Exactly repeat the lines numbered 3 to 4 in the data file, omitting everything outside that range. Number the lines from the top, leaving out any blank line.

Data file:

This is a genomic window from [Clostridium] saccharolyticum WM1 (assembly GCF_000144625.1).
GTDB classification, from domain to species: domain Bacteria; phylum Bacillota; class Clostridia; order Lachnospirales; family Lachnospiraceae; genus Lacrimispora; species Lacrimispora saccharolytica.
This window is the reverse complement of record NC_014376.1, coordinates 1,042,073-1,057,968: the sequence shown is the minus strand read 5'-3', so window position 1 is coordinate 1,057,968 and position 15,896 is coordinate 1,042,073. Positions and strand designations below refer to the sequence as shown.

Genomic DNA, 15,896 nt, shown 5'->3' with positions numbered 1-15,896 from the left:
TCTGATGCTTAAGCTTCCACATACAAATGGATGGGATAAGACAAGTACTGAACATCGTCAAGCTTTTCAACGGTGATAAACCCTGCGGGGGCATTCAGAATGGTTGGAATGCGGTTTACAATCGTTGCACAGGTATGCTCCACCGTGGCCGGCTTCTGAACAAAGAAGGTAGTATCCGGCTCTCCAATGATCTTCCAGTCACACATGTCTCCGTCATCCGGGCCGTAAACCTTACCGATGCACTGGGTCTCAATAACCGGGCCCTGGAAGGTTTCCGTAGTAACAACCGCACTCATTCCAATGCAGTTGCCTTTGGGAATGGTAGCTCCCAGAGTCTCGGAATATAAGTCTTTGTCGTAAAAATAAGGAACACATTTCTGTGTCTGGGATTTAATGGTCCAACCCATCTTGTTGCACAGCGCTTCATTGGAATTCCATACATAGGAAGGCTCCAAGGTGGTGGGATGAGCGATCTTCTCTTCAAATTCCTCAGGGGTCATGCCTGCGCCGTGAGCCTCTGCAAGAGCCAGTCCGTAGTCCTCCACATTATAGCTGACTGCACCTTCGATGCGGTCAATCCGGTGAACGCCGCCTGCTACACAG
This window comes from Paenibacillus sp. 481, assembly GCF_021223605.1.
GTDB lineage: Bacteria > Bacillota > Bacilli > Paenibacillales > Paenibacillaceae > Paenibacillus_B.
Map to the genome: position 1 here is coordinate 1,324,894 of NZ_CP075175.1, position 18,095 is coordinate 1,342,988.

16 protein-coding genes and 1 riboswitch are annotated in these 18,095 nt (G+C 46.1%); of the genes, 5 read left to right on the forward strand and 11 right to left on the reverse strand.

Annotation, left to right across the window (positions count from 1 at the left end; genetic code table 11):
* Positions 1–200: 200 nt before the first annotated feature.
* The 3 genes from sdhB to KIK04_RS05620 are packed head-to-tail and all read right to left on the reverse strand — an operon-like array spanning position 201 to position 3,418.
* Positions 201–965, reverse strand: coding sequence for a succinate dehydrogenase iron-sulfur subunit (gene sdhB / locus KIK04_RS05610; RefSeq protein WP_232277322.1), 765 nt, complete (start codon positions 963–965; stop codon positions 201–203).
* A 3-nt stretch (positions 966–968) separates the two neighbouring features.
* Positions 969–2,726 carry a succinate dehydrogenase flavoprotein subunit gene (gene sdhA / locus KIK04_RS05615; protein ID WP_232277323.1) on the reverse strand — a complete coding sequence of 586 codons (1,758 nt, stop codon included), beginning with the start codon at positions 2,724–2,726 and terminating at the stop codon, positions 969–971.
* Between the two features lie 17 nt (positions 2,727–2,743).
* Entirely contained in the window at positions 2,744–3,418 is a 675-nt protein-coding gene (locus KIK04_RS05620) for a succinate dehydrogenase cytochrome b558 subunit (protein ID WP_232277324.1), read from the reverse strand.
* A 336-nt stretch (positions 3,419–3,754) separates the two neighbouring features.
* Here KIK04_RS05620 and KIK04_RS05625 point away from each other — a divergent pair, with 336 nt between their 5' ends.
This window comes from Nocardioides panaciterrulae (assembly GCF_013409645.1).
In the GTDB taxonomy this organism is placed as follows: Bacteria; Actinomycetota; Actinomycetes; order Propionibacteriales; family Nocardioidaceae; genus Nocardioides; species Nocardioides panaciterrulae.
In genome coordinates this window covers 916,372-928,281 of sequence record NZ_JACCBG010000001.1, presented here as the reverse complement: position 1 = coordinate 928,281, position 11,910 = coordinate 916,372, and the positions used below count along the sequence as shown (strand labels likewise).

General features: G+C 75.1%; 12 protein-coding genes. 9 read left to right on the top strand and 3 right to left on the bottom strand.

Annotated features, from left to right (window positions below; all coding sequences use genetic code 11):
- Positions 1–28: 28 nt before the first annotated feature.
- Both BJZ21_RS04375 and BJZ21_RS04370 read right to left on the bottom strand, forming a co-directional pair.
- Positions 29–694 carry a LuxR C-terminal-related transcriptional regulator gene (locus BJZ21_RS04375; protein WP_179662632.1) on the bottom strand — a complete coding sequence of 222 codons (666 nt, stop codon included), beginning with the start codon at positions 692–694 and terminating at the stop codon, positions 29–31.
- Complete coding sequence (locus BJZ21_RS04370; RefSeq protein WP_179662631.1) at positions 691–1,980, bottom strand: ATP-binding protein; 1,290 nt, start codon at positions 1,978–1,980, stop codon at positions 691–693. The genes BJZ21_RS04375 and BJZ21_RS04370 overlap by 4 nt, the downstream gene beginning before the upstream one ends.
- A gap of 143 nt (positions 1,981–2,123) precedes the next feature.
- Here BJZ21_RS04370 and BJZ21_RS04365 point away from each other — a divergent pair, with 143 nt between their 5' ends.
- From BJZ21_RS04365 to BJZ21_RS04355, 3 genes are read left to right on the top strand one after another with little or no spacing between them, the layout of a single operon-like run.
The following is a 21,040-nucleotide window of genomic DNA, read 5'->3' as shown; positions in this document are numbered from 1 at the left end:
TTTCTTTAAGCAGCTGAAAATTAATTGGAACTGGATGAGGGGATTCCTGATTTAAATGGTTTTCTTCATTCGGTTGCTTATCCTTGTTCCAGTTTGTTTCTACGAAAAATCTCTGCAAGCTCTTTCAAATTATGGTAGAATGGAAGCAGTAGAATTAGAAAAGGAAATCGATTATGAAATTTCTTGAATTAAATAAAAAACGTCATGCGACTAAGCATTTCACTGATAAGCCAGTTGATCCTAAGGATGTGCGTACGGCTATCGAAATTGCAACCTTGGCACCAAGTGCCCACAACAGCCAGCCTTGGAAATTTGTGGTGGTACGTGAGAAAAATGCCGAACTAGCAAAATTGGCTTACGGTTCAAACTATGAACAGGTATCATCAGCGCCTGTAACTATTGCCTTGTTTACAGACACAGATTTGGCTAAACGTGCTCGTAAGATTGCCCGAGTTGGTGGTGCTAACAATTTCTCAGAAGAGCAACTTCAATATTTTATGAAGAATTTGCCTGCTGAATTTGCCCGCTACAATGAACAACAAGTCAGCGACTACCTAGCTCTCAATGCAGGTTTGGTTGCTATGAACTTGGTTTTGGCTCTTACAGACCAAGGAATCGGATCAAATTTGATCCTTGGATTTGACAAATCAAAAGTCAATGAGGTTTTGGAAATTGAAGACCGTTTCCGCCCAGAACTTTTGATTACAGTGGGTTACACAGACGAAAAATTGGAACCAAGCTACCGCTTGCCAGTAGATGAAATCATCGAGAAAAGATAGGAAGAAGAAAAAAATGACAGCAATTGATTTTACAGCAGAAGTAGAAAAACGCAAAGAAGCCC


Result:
This window is the reverse complement of record NC_014376.1, coordinates 1,042,073-1,057,968: the sequence shown is the minus strand read 5'-3', so window position 1 is coordinate 1,057,968 and position 15,896 is coordinate 1,042,073. Positions and strand designations below refer to the sequence as shown.

Genomic DNA, 15,896 nt, shown 5'->3' with positions numbered 1-15,896 from the left: